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The voice of Scotland’s vibrant voluntary sector

Published by Scottish Council for Voluntary Organisations

TFN is published by the Scottish Council for Voluntary Organisations, Mansfield Traquair Centre, 15 Mansfield Place, Edinburgh, EH3 6BB. The Scottish Council for Voluntary Organisations (SCVO) is a Scottish Charitable Incorporated Organisation. Registration number SC003558.

Third sector champions overdose reversal drug as awareness day is marked

This news post is about 1 year old

Naloxone is proven to save lives

Campaigners and charities in Scotland are calling for wider use of overdose reversal drug naloxone in a bid to stem the country’s drug deaths crisis.

It comes on International Overdose Awareness Day which is held on 31 August each year, aiming to raise awareness of overdose and reduce the stigma of a drug-related death.

The Scottish Government with the Scottish Drugs Forum has launched a public information campaign with media advertising and in shopping centres and rail and bus stations.

Campaigner’s want people to go to the StopTheDeaths website to learn how to identify when someone is experiencing an overdose and how to get a naloxone kit and be trained to use it.

Writing for TFN, Angela Constance, minister for drugs policy, said: “From all my experience in government and as a front-line social worker I know that the third sector can connect with people who statutory services might struggle to reach.

“As we have seen during the pandemic, the third sector can react quickly and flexibly and it is often the place where innovation can be led from the front.”

Kirsten Horsburgh, strategy coordinator for drug death prevention at Scottish Drugs Forum, said: “In the time people wait for an ambulance the first steps can be made that can save that person’s life. Recognising that someone may be experiencing an overdose, dialling 999 and administering naloxone are all part of the response that gives that person the best chance of recovery. ”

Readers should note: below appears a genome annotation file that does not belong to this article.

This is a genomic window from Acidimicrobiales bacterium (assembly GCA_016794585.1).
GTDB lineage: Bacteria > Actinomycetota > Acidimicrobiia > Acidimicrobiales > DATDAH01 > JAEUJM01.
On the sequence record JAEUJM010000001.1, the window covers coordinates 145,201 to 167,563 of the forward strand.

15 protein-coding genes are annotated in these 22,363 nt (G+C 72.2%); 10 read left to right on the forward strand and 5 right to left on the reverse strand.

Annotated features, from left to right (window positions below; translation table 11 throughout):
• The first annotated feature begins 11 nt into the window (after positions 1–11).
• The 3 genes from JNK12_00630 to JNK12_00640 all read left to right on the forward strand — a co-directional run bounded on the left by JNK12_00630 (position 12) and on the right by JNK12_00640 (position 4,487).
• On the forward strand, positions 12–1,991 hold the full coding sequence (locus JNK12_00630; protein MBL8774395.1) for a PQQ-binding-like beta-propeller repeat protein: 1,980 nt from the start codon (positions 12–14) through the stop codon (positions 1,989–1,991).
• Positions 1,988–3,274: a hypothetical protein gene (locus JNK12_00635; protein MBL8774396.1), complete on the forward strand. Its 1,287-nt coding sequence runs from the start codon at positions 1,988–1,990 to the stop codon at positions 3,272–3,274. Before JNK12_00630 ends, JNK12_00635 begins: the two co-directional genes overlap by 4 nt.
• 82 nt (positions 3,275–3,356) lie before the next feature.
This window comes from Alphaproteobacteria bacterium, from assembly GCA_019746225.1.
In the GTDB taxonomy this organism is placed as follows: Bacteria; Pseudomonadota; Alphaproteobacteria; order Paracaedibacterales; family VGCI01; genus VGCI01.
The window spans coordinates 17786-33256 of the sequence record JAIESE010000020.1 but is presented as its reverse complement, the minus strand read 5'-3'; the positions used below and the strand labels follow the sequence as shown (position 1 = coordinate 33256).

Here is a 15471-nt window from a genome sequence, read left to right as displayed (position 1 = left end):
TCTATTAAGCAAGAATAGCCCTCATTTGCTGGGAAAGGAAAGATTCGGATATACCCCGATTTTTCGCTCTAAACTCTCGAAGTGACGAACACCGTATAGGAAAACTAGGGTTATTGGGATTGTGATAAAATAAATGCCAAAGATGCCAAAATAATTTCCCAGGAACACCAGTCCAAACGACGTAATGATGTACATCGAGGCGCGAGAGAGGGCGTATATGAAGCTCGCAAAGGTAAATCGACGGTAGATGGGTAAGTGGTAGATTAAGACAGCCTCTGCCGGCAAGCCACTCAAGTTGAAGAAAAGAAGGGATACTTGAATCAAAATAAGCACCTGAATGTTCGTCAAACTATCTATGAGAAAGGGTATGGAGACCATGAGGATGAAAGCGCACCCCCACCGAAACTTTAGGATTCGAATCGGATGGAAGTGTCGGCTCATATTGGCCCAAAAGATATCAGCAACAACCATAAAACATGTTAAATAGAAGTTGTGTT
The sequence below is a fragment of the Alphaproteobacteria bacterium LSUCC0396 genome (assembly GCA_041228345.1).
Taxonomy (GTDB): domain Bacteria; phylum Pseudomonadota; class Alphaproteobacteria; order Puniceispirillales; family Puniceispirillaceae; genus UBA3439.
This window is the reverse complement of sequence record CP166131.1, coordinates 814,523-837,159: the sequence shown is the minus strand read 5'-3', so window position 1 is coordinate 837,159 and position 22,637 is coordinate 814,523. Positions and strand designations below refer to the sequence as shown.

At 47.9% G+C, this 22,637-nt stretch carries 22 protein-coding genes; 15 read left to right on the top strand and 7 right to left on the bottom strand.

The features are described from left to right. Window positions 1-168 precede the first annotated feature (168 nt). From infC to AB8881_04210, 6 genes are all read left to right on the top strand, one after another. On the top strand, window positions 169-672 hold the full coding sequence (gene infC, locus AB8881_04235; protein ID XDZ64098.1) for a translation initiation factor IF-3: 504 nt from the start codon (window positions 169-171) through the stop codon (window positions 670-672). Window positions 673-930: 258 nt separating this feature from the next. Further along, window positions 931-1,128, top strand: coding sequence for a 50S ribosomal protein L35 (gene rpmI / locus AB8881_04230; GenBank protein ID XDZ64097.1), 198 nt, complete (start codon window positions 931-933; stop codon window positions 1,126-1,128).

Last year drug deaths in Scotland hit a record high for the seventh year in a row, when 1339 people died. In Glasgow the total increased to 291 deaths.

Justina Murray, the chief executive at Scottish Families Affected by Alcohol & Drugs, said she is hugely supportive of any measures which increase the distribution of naloxone across the country.

The charity was able to set up Scotland’s first national click and deliver naloxone service, which enables anyone likely to witness an overdose to contact it for a kit.

These are posted in a plain envelope direct to their home address, offering a discreet, quick and convenient service.

Murray said: “Naloxone isn’t the only solution to Scotland’s heart-breaking total of drug deaths, however it is a vital part of our response.

“Previously it has been difficult for many people who are likely to witness an overdose to access a kit - including family members, members of the public and individuals using drugs.

“Before the pandemic, naloxone was generally only available in alcohol and drug treatment services and community pharmacies.

“The stigma, shame and secrecy of substance use prevents many people from approaching these locations for naloxone, including those who are already involved with treatment services or who don’t want contact with services.”

Since May 2020 the charity has issued 615 naloxone kits, including 206 to family and friends, 238 to professionals, 105 to members of the public and 66 to individuals at risk of overdose. Some 131 of these were a repeat supply, and of these 82 have been used on an individual to reverse an overdose.

One parent who used the service said: “Don’t know why I have never known about this before.  My son has been using heroin for 20 odd years.  I go to his appointments and not once have we been offered this. 

“He has overdosed many times over the years and my friend lost her son three weeks ago to overdose while waiting on an ambulance. 

“Now I have comfort knowing that I can intervene while waiting for an ambulance. 

“This service will save lives and you should be shouting it from the roof tops.”

Murray added: "We are so proud of our click and deliver naloxone service and would encourage anyone in Scotland to carry naloxone and be able to save a life."



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